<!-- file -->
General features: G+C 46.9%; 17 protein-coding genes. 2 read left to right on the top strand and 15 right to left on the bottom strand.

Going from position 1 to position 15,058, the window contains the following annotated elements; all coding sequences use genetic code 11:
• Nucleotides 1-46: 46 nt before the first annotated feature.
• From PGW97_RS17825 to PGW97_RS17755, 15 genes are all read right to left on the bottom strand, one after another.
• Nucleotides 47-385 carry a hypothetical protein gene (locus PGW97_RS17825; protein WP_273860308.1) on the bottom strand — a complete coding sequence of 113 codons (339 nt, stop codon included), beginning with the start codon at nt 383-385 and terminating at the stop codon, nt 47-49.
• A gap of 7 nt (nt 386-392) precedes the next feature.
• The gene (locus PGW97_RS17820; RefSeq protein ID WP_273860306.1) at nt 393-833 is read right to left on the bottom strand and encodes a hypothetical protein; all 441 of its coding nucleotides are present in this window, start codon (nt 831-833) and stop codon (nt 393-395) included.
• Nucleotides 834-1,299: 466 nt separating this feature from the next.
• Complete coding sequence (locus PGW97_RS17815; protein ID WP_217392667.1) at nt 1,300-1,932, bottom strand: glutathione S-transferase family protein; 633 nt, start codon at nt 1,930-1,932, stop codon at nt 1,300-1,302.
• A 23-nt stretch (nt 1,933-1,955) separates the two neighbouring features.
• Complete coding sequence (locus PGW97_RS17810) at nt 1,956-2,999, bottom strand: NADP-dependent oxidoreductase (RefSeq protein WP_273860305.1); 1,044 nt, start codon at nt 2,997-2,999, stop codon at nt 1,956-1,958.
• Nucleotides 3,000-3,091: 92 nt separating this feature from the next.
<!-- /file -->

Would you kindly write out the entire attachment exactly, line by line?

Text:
General features: G+C 46.9%; 17 protein-coding genes. 2 read left to right on the top strand and 15 right to left on the bottom strand.

Going from position 1 to position 15,058, the window contains the following annotated elements; all coding sequences use genetic code 11:
• Nucleotides 1-46: 46 nt before the first annotated feature.
• From PGW97_RS17825 to PGW97_RS17755, 15 genes are all read right to left on the bottom strand, one after another.
• Nucleotides 47-385 carry a hypothetical protein gene (locus PGW97_RS17825; protein WP_273860308.1) on the bottom strand — a complete coding sequence of 113 codons (339 nt, stop codon included), beginning with the start codon at nt 383-385 and terminating at the stop codon, nt 47-49.
• A gap of 7 nt (nt 386-392) precedes the next feature.
• The gene (locus PGW97_RS17820; RefSeq protein ID WP_273860306.1) at nt 393-833 is read right to left on the bottom strand and encodes a hypothetical protein; all 441 of its coding nucleotides are present in this window, start codon (nt 831-833) and stop codon (nt 393-395) included.
• Nucleotides 834-1,299: 466 nt separating this feature from the next.
• Complete coding sequence (locus PGW97_RS17815; protein ID WP_217392667.1) at nt 1,300-1,932, bottom strand: glutathione S-transferase family protein; 633 nt, start codon at nt 1,930-1,932, stop codon at nt 1,300-1,302.
• A 23-nt stretch (nt 1,933-1,955) separates the two neighbouring features.
• Complete coding sequence (locus PGW97_RS17810) at nt 1,956-2,999, bottom strand: NADP-dependent oxidoreductase (RefSeq protein WP_273860305.1); 1,044 nt, start codon at nt 2,997-2,999, stop codon at nt 1,956-1,958.
• Nucleotides 3,000-3,091: 92 nt separating this feature from the next.